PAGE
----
Connect to share and comment

Daniel Ortega's cult of personality

Is Ortega pushing Nicaragua toward a retro-tropical dictatorship with a God complex?

So instead of celebrating this week’s 31st anniversary of the revolution with Ortega in the plaza, many former Sandinista leaders stayed at home with mixed emotions.

“The majority of Sandinistas with revolutionary credentials are either dead or remain outside the circus that Ortega has made of the revolution, July 19 and FSLN,” said Sofia Montenegro, a former Sandinista militant who edited the official party newspaper in the 1980s.

Still, many former rank-and-file Sandinista combatants remain loyal to Ortega and the red-and-black FSLN flag they fought to defend. And in a party that comes from clandestine military background with a vertical command structure, most former combatants are not used to questioning the comandante’s orders — even if the battle is now electoral and the “enemy” is an opposition presidential hopeful.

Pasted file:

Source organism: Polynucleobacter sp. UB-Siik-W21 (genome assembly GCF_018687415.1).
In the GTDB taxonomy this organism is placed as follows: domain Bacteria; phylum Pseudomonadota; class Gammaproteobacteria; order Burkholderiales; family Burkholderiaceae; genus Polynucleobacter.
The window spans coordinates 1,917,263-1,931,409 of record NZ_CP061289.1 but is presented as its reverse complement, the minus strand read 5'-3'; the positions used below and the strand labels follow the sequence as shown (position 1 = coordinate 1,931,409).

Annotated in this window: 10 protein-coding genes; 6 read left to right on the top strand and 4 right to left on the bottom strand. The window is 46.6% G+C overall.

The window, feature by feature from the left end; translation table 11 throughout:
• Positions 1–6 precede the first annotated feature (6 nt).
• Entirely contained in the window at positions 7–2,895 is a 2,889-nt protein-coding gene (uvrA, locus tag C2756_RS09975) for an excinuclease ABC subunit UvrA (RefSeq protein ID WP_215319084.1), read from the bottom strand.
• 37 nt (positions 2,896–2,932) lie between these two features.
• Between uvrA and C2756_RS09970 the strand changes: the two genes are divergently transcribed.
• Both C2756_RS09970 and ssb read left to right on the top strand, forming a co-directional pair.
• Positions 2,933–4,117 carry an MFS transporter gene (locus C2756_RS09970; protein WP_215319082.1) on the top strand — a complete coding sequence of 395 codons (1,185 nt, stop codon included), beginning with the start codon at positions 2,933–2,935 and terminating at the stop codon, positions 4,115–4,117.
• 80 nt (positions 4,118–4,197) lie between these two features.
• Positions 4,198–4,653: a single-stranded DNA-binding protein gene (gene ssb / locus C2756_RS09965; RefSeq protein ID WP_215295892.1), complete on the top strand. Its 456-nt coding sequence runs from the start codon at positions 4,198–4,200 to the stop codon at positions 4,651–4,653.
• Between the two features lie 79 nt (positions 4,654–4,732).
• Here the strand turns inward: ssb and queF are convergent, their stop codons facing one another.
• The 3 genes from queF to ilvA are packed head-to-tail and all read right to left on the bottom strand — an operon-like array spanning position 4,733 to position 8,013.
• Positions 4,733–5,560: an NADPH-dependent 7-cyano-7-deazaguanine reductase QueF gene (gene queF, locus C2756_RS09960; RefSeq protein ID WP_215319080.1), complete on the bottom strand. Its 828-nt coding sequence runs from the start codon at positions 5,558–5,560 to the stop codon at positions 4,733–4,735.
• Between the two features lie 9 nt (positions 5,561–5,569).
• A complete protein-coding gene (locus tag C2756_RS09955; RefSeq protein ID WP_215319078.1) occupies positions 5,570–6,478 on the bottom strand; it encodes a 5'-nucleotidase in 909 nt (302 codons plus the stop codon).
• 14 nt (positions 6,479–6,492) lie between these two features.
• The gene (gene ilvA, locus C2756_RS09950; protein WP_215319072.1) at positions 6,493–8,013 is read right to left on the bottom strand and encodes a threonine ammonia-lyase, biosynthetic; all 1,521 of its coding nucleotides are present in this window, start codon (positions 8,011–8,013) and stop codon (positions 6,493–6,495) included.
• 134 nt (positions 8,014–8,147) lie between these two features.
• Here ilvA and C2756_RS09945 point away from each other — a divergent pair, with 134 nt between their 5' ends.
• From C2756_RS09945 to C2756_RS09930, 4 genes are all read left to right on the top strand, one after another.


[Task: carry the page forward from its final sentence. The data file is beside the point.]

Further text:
“We are going to see their faces next year in the great electoral battle — that’s when we’ll see their faces, and it’s the people who will have to decide,” Ortega told the throng of supporters during Monday's rally.

Though the Sandinistas represent only 35 percent of Nicaragua’s population, the military discipline and ideological fanaticism make them the most tenacious political bloc in the country. So much so that an M&R Consultants poll released last week shows that if the 2011 presidential elections were held today, Ortega would win with 54 percent of the vote, thanks to a 100 percent Sandinista turnout and an abstention rate that could reach as high as 50 percent among the rest of the population, which has little faith in the country's election process.

For many ex-combatants who fought to defend the revolution against U.S.-funded contra invaders in the 1980s, defending Ortega’s continuity in power now is part of the same struggle that has shaped their lives.

“For us, the re-election of Daniel is necessary so that there will be continuity in his revolutionary project,” said former Sandinista combatant Santos Abaunza, a jovial man who turned out to the plaza wearing a Che Guevara T-shirt and a red-and-back Sandinista bandana. “I think Daniel needs at least another two terms in office (10 years) so that the revolutionary project will be firmly installed.”